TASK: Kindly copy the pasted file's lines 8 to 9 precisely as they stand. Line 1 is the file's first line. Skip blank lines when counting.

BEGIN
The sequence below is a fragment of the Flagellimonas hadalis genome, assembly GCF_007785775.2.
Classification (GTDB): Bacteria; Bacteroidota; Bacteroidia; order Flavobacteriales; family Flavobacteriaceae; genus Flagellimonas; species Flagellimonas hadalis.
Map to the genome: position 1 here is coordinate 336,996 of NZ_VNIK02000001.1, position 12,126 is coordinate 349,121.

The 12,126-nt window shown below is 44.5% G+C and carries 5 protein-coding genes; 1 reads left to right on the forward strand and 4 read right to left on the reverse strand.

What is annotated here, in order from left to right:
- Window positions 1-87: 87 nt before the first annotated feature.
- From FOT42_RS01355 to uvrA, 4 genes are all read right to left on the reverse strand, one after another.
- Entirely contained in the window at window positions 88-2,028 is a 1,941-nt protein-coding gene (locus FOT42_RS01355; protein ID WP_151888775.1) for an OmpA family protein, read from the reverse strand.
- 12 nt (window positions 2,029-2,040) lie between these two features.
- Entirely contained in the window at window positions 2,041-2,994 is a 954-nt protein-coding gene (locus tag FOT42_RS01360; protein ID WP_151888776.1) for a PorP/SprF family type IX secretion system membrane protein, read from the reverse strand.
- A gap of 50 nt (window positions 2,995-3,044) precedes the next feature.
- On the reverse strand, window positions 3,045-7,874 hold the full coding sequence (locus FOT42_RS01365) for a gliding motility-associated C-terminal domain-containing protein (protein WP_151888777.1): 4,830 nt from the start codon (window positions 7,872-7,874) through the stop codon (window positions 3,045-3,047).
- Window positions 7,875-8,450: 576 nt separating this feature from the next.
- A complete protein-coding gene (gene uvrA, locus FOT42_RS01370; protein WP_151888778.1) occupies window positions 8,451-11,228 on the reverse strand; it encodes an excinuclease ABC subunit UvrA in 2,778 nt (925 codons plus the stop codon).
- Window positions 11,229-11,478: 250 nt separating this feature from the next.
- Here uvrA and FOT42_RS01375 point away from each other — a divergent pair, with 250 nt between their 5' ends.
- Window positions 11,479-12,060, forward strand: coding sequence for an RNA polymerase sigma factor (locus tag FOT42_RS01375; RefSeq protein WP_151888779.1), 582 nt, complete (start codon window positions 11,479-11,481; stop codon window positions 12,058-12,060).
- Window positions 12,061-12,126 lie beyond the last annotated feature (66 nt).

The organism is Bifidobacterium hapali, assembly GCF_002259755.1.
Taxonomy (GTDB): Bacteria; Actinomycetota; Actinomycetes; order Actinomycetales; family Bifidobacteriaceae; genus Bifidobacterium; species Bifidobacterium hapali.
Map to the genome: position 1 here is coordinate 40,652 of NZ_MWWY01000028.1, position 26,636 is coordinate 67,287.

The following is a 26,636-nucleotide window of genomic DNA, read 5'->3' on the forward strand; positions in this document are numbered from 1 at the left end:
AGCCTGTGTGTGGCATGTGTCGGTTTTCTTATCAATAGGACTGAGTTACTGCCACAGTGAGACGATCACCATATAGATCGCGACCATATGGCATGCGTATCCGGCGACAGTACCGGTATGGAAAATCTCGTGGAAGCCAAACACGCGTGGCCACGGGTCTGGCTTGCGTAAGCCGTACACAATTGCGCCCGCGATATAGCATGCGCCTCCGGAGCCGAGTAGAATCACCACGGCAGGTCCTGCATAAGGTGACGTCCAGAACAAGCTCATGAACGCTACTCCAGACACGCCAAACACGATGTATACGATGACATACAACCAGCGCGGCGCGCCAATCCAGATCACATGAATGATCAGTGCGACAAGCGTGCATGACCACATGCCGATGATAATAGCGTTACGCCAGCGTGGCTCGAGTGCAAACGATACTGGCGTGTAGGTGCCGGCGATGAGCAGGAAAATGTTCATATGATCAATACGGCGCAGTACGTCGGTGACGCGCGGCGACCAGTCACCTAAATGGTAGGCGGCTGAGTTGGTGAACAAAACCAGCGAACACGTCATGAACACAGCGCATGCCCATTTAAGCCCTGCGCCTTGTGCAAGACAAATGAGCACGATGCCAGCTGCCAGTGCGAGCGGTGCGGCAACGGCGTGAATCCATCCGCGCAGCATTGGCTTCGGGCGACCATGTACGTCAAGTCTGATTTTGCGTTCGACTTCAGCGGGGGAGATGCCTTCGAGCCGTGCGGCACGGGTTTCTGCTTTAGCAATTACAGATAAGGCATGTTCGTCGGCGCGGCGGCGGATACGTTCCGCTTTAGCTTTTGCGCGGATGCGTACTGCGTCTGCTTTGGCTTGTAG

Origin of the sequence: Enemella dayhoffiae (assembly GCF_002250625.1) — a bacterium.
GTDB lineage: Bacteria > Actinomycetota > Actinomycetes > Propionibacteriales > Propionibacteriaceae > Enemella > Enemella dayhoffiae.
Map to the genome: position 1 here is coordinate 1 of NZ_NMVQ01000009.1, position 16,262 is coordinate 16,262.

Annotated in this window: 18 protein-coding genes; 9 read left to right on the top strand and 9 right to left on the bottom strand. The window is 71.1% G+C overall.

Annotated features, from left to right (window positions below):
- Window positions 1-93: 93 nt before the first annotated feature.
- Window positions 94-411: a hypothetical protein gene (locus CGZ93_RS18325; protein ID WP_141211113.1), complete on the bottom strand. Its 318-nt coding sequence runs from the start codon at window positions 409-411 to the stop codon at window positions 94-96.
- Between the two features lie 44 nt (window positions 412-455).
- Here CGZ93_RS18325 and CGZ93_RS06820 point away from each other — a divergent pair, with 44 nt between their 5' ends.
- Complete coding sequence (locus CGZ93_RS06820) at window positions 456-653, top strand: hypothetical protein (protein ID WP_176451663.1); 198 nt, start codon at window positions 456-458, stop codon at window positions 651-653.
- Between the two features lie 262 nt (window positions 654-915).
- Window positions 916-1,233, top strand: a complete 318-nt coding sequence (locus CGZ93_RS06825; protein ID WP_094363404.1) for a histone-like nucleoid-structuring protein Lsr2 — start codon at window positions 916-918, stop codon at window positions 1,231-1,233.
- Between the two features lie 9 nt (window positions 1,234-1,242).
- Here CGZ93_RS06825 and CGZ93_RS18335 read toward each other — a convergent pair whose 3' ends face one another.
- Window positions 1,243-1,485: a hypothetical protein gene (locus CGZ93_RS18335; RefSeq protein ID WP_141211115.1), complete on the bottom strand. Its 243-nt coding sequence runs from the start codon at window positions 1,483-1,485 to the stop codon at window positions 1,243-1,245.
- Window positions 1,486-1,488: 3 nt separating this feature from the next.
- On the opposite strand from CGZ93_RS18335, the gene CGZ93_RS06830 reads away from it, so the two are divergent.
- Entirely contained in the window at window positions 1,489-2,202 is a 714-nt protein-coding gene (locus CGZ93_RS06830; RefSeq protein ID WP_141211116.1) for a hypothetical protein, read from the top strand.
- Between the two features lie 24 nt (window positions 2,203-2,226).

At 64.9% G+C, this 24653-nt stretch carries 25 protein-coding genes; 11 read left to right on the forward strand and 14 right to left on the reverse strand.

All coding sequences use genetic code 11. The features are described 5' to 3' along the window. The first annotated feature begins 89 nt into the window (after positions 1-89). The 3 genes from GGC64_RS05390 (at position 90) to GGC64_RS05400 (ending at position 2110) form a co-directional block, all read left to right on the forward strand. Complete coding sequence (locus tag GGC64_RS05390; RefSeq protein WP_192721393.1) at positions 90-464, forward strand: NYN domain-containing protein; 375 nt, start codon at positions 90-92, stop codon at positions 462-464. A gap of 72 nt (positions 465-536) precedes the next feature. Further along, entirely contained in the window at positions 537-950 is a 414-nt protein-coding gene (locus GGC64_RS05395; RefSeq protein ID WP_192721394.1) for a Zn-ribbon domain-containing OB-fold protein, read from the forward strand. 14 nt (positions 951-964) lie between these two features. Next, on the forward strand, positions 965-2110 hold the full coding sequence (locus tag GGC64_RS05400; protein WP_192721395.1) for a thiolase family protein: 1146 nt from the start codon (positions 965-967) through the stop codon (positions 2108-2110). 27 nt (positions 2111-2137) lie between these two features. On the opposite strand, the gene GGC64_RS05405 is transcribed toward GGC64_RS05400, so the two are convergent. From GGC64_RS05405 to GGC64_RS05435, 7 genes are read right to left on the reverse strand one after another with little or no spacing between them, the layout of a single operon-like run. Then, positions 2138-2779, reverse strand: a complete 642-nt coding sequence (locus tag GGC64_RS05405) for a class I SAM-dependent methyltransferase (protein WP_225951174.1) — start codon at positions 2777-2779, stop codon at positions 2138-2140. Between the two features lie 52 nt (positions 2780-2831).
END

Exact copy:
- Entirely contained in the window at window positions 88-2,028 is a 1,941-nt protein-coding gene (locus FOT42_RS01355; protein ID WP_151888775.1) for an OmpA family protein, read from the reverse strand.
- 12 nt (window positions 2,029-2,040) lie between these two features.